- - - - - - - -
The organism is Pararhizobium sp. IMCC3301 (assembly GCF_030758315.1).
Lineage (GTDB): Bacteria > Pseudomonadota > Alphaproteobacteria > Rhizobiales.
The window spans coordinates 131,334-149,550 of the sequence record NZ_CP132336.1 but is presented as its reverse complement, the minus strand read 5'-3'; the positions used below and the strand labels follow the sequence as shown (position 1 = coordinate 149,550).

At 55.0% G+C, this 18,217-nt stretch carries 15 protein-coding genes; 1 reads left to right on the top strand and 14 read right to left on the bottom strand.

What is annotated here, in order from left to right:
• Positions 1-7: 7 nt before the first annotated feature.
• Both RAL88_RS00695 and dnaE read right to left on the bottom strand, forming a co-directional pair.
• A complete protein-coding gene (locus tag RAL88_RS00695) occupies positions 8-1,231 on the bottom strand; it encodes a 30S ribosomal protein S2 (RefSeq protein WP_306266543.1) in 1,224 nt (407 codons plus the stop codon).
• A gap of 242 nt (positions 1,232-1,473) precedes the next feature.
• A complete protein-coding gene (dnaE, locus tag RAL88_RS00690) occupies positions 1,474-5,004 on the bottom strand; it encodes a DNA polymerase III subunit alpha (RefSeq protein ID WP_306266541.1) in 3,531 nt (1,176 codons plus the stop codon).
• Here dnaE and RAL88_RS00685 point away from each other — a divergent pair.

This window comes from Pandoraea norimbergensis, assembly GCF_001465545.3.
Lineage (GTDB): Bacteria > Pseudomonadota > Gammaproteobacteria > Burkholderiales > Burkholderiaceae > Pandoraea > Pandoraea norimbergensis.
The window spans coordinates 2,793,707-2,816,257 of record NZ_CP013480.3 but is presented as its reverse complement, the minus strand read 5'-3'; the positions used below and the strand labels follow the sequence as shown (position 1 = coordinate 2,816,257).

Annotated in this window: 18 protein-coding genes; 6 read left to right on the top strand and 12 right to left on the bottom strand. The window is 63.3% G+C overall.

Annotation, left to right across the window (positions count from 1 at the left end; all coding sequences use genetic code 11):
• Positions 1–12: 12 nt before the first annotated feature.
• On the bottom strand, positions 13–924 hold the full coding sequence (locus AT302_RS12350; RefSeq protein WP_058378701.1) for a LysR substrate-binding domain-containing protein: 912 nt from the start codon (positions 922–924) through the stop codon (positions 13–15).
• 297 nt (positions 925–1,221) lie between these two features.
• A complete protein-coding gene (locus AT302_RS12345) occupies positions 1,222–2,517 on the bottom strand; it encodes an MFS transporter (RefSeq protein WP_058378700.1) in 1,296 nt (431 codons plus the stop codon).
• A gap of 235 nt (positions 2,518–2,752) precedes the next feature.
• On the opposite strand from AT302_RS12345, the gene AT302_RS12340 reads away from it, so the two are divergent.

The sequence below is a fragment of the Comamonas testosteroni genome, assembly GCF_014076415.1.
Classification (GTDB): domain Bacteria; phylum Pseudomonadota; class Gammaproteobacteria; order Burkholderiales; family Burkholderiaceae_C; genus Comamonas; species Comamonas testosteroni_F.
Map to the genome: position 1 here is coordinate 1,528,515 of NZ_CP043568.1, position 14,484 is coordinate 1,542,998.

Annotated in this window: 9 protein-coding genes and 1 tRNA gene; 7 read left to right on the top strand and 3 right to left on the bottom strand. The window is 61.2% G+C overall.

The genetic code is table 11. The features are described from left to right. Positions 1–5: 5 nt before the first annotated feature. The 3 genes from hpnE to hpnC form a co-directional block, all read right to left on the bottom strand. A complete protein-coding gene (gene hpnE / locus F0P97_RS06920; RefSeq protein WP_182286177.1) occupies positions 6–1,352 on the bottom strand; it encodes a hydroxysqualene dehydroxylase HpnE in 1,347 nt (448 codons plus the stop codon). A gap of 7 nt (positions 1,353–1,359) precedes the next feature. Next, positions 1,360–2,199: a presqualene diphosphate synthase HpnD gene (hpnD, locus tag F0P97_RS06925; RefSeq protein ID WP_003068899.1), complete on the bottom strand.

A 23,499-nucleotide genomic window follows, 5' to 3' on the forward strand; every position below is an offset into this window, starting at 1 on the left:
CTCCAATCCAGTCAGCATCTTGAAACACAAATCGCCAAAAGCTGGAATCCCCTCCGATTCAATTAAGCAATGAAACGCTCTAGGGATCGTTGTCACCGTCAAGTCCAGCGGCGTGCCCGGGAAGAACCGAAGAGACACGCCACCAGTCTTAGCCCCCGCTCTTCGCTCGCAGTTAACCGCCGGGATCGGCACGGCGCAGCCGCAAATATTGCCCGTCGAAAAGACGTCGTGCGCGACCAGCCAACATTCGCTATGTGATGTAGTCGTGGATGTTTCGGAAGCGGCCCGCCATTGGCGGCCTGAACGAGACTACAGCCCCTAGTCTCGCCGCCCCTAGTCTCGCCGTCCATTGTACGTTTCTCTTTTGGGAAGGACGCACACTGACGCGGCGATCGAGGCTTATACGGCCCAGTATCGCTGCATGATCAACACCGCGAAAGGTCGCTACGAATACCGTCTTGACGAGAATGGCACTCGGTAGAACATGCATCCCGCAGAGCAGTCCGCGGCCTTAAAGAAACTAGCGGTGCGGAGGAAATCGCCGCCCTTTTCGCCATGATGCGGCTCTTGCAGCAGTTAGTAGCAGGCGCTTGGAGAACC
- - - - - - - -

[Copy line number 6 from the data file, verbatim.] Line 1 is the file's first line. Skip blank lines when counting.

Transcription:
• Positions 1-7: 7 nt before the first annotated feature.